## Numerical analysis of ecology-economic model for forest fire fighting in Baikal region

**Authors:**Sukhodolov A.P^{1}^{,2}, Sorokina P.G^{1}^{,2}, Fedotov A.P^{2}**Affiliations:**- Baikal State University
- Limnological Institute SB RAS

**Issue:**Vol 27, No 2 (2019)**Pages:**154-164**Section:**Mathematical Modeling**URL:**http://journals.rudn.ru/miph/article/view/22206**DOI:**https://doi.org/10.22363/2658-4670-2019-27-2-154-164- Cite item

# Abstract

Forest fires lead to the serious damage of ecological state and national economy of the country. This problem is especially relevant for Siberians. According to Greenpeace, Siberian forest fires in 2019 reached record levels in the entire history of observation in terms of burning area and the amount of carbon dioxide emitted into the atmosphere. It leads not only to a deterioration in the health of Siberians, but also to environmental problems of the region. Note that the large-scale fire-prevention measures entails enormous financial costs. Therefore, economical, ecological and mathematical modeling of the situations, arose in forest fires countering, becomes actual. The paper is devoted to optimal control problem of forest fires fighting. Its prototype is the well-known Parks model. To investigate the model, we apply the modern programming language Julia, which is designed to mathematical calculations and numerical studies. We made an extensive computational experiment in this model and a numerical analysis of corresponding optimal control problems. The obtained results were examined both on the adequacy of the model, and on the possibility of using the Julia language and the included solvers of mathematical problems.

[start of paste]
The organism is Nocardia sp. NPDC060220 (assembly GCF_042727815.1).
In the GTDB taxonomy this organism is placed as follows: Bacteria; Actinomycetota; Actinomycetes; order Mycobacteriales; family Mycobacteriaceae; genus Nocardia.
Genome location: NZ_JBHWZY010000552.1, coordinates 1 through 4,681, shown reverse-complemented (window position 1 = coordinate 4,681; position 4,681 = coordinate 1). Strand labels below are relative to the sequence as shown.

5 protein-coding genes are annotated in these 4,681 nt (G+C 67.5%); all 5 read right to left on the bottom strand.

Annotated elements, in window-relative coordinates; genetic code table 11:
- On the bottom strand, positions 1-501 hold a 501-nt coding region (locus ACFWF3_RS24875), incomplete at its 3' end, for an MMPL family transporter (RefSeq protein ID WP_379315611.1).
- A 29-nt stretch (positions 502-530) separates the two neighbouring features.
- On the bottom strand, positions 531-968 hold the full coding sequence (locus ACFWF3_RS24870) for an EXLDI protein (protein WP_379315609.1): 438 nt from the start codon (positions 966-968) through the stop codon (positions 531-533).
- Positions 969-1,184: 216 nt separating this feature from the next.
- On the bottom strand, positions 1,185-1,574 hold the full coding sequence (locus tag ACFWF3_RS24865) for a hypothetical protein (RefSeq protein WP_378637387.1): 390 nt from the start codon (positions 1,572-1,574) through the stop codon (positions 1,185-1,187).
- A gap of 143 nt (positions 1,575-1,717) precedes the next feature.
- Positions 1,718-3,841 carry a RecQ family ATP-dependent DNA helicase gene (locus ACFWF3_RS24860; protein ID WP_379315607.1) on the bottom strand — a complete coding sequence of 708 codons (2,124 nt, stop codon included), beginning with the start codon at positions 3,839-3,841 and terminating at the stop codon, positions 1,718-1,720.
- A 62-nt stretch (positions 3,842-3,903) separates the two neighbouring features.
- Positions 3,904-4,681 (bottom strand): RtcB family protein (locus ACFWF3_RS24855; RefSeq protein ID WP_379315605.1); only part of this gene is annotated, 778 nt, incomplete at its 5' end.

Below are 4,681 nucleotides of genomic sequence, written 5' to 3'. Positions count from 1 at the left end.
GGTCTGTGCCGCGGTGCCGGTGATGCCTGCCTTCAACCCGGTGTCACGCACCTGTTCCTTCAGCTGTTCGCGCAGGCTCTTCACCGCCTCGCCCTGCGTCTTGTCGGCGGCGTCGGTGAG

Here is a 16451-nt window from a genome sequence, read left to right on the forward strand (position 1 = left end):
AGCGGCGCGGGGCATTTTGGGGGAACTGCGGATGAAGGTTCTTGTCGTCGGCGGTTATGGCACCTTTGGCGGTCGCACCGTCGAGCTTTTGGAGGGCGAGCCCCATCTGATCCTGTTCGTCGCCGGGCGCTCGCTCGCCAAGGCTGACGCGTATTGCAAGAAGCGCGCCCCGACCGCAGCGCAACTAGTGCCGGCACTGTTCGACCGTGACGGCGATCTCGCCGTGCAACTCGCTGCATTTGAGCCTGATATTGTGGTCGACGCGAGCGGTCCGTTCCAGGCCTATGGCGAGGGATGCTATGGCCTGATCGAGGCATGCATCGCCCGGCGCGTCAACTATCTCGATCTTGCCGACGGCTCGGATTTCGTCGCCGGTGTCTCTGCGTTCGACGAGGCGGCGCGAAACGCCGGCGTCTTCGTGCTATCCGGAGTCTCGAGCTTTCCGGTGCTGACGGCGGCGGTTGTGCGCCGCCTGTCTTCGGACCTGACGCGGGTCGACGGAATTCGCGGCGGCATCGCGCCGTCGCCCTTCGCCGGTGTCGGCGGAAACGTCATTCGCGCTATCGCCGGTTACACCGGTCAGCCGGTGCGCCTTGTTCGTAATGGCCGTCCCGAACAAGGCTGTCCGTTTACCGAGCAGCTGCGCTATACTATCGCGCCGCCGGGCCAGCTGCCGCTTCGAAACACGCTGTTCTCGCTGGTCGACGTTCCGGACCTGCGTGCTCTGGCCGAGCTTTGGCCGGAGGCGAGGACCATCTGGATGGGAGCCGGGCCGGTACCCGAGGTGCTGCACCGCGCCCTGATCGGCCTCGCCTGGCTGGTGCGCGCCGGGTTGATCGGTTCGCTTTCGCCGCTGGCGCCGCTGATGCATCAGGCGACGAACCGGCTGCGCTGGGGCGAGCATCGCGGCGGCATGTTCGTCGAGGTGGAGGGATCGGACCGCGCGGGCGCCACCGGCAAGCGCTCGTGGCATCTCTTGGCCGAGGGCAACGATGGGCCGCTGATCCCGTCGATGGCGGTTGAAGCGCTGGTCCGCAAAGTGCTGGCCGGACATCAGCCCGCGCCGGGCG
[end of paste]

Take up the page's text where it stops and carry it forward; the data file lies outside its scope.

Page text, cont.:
# Full Text